I love a good caper movie. I could kill an afternoon watching flicks like The Sting, Oceans 11, The Thomas Crown Affair, or Sneakers. Maybe it’s the idea that the characters know just a little bit more than the audience, which is going to make the seemingly impossible to pull off, suddenly possible.
In Alex Randolph’s Museum Heist, you’re tasked with pulling off a robbery of a priceless work of art, actually three of them. Seven different thieves have been attracted by a new exposition showing of some beautiful pieces. There’s the student, the tourist, the guard, the granny, the little boy, and the artist. They are placed on the grid-like board of the museum floor, and an object d’arte is randomly placed on one of the free spaces of the museum. However, only you know which of the international art thieves represents you in the gallery. The first player to successfully steal three pieces wins the game and if recognized as the best thief around.
Everyone secretly selects one of the seven thieves from their hand of cards. Each player has the same set of seven thieves, so it’s possible for several, or even all of the players to pick the same hood to do their bidding in the round. Of course, ideally you want to be the first person to reach the piece, but often a direct path is a very bad idea.
On a turn, you can move one of the different thieves in the museum. They must always move towards the art piece, no matter where they are. Now, you can move any of the characters, not just the one you’ve chosen for the round. Here’s where some of the gamesmanship comes into play. If you’re too obvious with your movements, players can spend a turn to accuse you, and make a guess as to which character you are. If they’re right, they immediately win the art for that round. An incorrect guess means the accuser is out of the round. If this results in only one player left, they win the round and claim the art token, ending the round.
The round also ends when one of the characters lands on the art. If the active player has chosen the character that lands on the art in the round, they win the piece…that is, unless just one other player has chosen the character as well. In that case the other player gets the piece…that is, unless more than one player has picked that character. Then the active player wins the piece.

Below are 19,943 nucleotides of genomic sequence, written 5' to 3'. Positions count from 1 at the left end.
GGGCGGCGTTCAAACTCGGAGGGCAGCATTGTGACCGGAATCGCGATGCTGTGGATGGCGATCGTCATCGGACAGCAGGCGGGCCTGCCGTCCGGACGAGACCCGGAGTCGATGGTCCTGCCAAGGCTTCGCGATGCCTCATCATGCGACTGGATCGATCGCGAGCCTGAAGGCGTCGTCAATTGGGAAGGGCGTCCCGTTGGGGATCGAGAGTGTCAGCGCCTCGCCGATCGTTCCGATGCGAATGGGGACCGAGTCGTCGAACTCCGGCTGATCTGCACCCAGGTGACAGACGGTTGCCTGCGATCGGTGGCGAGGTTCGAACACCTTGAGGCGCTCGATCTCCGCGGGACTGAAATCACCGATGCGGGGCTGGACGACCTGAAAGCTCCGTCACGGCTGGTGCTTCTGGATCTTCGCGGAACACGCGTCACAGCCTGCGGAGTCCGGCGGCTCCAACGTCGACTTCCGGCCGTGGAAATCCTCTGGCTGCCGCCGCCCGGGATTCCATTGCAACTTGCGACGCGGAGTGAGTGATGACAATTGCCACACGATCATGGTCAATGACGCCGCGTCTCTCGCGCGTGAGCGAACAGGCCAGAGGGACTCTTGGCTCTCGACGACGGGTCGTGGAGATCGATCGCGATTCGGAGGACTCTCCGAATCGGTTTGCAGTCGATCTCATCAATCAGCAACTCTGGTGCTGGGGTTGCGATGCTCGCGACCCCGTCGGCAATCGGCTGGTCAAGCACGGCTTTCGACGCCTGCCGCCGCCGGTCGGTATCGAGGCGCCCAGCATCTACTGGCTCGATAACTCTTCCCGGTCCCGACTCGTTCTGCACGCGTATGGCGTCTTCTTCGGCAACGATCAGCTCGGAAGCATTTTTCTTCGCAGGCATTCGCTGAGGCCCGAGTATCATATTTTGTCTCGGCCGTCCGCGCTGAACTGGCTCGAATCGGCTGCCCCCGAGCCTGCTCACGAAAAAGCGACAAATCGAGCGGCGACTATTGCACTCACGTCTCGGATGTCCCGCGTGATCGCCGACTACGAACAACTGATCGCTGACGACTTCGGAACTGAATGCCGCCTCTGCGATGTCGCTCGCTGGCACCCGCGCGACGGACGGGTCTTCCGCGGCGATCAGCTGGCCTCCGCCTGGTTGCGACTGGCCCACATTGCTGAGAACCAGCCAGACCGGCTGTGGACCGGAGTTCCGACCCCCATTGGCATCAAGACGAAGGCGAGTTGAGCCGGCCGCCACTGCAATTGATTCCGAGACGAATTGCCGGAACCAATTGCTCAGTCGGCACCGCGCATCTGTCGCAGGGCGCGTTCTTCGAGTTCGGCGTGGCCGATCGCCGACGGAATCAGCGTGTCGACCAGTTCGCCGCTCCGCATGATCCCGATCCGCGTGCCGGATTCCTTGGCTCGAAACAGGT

This dynamic of wanting to be the first to the piece, but not wanting to be discovered, makes for an interesting game of cat-and-mouse.
You get two Swap tokens for the entire game. They allow you to spend a turn swapping two characters on the board, but once they’re spent, they’re gone, so you have to use them wisely.
Once a player acquires their third piece of art the game is over, and they’re recognized as the most talented of the of all the art thieves!
On my first play of Museum Heist, I enjoyed it, but didn’t see the depth of abstract and bluffing decisions you have to make throughout the game. Subsequent plays have revealed how many different ways there are to approach each round. Paying attention to the play style of the others at the table is key. Being able to win a round by correctly identifying someone, is extremely satisfying, but sometimes it’s worth it to take the risk and just go for the art itself.
Although being not much more than an overhead grid, the board is both pretty to look at and functional. A simple look is all it takes to see what your available options are. Four trap doors (cause what’s a museum without secret passages?) allow for fast passage around the gallery. The different characters are fun, and nicely represented on colourful wooden pawns.
If the name Alex Randolph doesn’t immediately ring a bell, it may be because his heyday was the 80’s and 90’s. Randolph made a name for himself with titles like Code 777, Twixt, Ricochet Robots, and his Spiel des Jahres winning Enchanted Forest. He was incredibly influential at a time when Euro-style games were making an impact, and his distinct style still reverberates through the hobby today. Randolph and his games were even the inspiration for the Randolph Pub board game cafes in Montreal, Canada.
Museum Heist has a bit of a throw-back feel to the games you (or at least I) played growing up. The rules are easy to grasp, but there is a depth of strategy that will keep you coming back. You don’t always get to play a new game from classic designer, but when you do, it’s nice to see they still have chops to produce something great!